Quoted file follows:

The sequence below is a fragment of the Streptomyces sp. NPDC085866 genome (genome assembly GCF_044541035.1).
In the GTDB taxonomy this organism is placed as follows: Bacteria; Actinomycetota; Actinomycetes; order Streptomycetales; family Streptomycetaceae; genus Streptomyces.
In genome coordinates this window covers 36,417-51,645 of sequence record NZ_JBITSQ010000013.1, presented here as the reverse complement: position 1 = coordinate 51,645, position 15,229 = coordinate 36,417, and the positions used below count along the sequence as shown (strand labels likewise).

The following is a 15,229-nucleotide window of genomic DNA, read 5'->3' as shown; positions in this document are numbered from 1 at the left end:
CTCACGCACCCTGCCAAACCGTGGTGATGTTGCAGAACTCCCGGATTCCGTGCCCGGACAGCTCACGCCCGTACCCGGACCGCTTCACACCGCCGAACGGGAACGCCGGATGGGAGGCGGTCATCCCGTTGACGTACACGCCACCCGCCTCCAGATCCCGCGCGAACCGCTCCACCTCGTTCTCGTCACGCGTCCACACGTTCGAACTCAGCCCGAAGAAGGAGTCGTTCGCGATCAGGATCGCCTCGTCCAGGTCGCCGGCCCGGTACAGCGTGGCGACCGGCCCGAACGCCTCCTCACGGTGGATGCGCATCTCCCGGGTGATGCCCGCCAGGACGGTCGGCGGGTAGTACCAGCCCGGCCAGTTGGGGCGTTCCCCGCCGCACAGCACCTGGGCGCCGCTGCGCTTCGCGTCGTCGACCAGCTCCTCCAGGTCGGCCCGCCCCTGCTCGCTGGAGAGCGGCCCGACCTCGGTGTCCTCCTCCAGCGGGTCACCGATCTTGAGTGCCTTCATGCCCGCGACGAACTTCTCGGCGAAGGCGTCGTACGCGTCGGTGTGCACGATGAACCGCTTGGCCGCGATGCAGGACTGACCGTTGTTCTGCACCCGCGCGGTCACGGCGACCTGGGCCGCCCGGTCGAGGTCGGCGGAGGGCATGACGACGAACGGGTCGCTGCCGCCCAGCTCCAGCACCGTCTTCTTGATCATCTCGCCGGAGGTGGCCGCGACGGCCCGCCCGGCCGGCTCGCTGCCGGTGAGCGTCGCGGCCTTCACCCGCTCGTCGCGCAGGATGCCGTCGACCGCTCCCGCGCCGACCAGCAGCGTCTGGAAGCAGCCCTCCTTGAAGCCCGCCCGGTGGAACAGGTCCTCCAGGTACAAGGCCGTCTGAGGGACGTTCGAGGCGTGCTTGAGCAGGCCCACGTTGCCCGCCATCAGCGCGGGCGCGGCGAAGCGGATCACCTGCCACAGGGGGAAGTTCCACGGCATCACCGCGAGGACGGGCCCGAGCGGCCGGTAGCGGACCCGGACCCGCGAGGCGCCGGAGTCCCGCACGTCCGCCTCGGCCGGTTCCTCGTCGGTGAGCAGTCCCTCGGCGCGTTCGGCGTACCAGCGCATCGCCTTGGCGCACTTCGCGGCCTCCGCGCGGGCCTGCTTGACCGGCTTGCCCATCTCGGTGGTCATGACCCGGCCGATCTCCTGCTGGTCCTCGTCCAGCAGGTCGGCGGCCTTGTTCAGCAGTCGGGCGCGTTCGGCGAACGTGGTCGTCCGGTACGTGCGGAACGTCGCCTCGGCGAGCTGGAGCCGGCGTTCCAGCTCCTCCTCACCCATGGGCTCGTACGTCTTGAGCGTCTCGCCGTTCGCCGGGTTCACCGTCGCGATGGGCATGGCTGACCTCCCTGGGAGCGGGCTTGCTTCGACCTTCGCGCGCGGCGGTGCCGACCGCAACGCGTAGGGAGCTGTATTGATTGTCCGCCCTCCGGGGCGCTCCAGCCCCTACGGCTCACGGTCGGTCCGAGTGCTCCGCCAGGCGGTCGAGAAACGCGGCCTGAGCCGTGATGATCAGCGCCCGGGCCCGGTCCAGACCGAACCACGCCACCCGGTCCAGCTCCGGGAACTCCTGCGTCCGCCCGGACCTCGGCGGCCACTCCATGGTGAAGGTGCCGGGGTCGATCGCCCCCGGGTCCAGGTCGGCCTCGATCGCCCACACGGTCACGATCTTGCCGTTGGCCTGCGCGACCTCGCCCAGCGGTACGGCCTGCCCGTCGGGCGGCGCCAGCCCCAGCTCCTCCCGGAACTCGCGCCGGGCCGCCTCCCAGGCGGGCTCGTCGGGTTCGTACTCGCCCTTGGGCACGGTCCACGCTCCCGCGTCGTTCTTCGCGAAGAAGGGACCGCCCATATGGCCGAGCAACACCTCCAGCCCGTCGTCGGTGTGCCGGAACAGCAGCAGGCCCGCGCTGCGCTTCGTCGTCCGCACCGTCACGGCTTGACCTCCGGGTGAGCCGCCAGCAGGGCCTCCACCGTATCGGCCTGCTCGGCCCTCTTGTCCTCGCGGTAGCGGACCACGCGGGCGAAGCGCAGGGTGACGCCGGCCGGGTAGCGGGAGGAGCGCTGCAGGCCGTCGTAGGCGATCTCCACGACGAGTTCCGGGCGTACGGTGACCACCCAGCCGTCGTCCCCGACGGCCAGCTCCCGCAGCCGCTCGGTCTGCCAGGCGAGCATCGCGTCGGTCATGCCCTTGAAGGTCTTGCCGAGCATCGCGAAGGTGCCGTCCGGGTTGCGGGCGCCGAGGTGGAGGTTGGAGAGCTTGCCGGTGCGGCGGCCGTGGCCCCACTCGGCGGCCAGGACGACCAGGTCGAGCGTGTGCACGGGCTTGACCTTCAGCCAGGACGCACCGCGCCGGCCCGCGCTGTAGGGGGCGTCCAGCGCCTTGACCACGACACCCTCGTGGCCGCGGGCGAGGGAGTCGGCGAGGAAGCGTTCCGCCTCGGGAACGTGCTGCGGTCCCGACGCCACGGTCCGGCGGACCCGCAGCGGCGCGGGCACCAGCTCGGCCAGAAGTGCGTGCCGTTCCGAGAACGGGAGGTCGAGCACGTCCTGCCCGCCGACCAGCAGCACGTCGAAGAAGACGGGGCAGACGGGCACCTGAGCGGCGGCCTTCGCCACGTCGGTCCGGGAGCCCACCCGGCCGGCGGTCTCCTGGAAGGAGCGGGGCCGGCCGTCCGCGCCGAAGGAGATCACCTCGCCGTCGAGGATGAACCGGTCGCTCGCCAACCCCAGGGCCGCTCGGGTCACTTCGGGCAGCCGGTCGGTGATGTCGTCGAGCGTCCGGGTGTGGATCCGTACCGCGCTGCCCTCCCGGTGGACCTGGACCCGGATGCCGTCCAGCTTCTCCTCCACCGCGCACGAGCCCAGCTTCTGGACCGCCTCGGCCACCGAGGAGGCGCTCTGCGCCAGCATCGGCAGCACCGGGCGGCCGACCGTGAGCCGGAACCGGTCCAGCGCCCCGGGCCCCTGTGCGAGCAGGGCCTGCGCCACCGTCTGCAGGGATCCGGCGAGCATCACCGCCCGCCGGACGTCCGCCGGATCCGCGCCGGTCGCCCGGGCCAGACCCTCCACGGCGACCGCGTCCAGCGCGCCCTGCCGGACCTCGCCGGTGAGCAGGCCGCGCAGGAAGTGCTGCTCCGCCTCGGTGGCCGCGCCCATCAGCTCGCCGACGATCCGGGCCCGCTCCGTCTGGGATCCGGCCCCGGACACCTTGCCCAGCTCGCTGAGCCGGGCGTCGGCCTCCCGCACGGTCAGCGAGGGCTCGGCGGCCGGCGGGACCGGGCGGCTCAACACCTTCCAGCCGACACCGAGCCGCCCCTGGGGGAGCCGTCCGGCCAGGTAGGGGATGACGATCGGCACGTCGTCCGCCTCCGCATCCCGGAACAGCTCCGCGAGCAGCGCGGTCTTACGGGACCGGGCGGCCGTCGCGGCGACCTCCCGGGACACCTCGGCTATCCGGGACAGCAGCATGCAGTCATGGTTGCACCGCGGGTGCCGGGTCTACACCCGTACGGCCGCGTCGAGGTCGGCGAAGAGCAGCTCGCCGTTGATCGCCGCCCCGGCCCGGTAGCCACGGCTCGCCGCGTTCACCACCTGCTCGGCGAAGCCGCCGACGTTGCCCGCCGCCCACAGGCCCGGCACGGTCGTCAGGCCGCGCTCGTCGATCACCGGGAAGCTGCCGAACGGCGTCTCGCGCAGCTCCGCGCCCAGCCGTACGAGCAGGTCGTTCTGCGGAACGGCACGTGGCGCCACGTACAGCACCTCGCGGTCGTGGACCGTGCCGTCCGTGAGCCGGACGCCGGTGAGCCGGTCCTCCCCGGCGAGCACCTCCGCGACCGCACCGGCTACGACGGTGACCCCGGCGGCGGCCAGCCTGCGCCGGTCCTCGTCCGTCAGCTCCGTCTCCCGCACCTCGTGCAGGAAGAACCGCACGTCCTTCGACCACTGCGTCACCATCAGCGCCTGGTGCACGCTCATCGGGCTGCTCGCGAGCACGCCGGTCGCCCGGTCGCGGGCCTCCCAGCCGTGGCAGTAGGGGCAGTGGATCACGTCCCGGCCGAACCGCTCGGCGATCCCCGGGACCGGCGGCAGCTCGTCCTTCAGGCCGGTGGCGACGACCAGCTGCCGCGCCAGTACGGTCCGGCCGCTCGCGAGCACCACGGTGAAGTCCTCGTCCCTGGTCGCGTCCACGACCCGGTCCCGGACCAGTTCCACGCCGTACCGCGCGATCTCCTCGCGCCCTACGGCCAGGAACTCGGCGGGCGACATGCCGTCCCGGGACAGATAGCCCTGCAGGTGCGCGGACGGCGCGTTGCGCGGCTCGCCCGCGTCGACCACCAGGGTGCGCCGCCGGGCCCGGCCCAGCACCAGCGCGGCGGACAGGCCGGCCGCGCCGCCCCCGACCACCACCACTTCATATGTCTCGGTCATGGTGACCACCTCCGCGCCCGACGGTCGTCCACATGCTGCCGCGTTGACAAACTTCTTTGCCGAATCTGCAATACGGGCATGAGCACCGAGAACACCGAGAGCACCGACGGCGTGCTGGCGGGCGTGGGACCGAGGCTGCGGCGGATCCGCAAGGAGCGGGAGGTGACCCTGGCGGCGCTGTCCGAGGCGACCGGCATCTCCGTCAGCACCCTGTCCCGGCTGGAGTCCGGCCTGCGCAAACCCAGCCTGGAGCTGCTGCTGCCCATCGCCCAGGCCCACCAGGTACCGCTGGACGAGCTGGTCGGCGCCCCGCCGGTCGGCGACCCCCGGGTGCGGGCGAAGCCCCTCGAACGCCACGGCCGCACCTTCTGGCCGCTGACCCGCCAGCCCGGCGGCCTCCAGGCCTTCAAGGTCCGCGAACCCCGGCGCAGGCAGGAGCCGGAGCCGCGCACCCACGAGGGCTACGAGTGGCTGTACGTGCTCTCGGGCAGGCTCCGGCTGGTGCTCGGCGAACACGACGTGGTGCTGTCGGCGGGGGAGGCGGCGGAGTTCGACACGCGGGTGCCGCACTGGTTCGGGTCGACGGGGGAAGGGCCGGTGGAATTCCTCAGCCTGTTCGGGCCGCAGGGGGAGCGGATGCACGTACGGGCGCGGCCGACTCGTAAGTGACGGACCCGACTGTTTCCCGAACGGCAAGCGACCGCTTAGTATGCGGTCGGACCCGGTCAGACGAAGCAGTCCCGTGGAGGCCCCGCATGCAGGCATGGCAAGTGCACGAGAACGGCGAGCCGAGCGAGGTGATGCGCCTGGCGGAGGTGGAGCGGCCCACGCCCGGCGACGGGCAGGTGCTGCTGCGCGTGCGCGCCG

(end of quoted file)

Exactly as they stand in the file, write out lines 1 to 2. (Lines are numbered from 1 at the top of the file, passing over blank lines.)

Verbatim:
The sequence below is a fragment of the Streptomyces sp. NPDC085866 genome (genome assembly GCF_044541035.1).
In the GTDB taxonomy this organism is placed as follows: Bacteria; Actinomycetota; Actinomycetes; order Streptomycetales; family Streptomycetaceae; genus Streptomyces.